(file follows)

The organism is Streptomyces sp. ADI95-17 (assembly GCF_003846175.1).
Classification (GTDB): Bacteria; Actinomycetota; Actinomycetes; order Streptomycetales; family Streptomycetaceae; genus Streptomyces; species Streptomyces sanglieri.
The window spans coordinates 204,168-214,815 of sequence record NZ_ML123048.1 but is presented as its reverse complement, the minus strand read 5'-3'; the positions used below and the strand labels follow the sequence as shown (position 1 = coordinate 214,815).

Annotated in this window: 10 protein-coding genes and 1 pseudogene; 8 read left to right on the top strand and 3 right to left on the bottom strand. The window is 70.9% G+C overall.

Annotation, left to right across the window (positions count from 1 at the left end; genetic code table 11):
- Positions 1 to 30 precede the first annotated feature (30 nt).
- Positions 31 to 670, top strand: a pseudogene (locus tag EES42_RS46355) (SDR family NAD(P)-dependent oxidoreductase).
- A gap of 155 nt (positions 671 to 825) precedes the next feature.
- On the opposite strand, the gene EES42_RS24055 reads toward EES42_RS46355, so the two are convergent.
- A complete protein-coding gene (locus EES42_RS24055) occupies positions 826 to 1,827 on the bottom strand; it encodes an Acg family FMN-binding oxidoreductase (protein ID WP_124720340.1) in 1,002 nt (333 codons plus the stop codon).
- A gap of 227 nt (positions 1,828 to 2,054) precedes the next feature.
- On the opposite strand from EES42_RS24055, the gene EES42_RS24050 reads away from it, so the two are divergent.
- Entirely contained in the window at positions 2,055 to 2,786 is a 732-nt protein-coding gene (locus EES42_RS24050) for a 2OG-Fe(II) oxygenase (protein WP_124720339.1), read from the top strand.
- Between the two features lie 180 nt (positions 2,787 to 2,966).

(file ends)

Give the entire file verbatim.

The organism is Streptomyces sp. ADI95-17 (assembly GCF_003846175.1).
Classification (GTDB): Bacteria; Actinomycetota; Actinomycetes; order Streptomycetales; family Streptomycetaceae; genus Streptomyces; species Streptomyces sanglieri.
The window spans coordinates 204,168-214,815 of sequence record NZ_ML123048.1 but is presented as its reverse complement, the minus strand read 5'-3'; the positions used below and the strand labels follow the sequence as shown (position 1 = coordinate 214,815).

Annotated in this window: 10 protein-coding genes and 1 pseudogene; 8 read left to right on the top strand and 3 right to left on the bottom strand. The window is 70.9% G+C overall.

Annotation, left to right across the window (positions count from 1 at the left end; genetic code table 11):
- Positions 1 to 30 precede the first annotated feature (30 nt).
- Positions 31 to 670, top strand: a pseudogene (locus tag EES42_RS46355) (SDR family NAD(P)-dependent oxidoreductase).
- A gap of 155 nt (positions 671 to 825) precedes the next feature.
- On the opposite strand, the gene EES42_RS24055 reads toward EES42_RS46355, so the two are convergent.
- A complete protein-coding gene (locus EES42_RS24055) occupies positions 826 to 1,827 on the bottom strand; it encodes an Acg family FMN-binding oxidoreductase (protein ID WP_124720340.1) in 1,002 nt (333 codons plus the stop codon).
- A gap of 227 nt (positions 1,828 to 2,054) precedes the next feature.
- On the opposite strand from EES42_RS24055, the gene EES42_RS24050 reads away from it, so the two are divergent.
- Entirely contained in the window at positions 2,055 to 2,786 is a 732-nt protein-coding gene (locus EES42_RS24050) for a 2OG-Fe(II) oxygenase (protein WP_124720339.1), read from the top strand.
- Between the two features lie 180 nt (positions 2,787 to 2,966).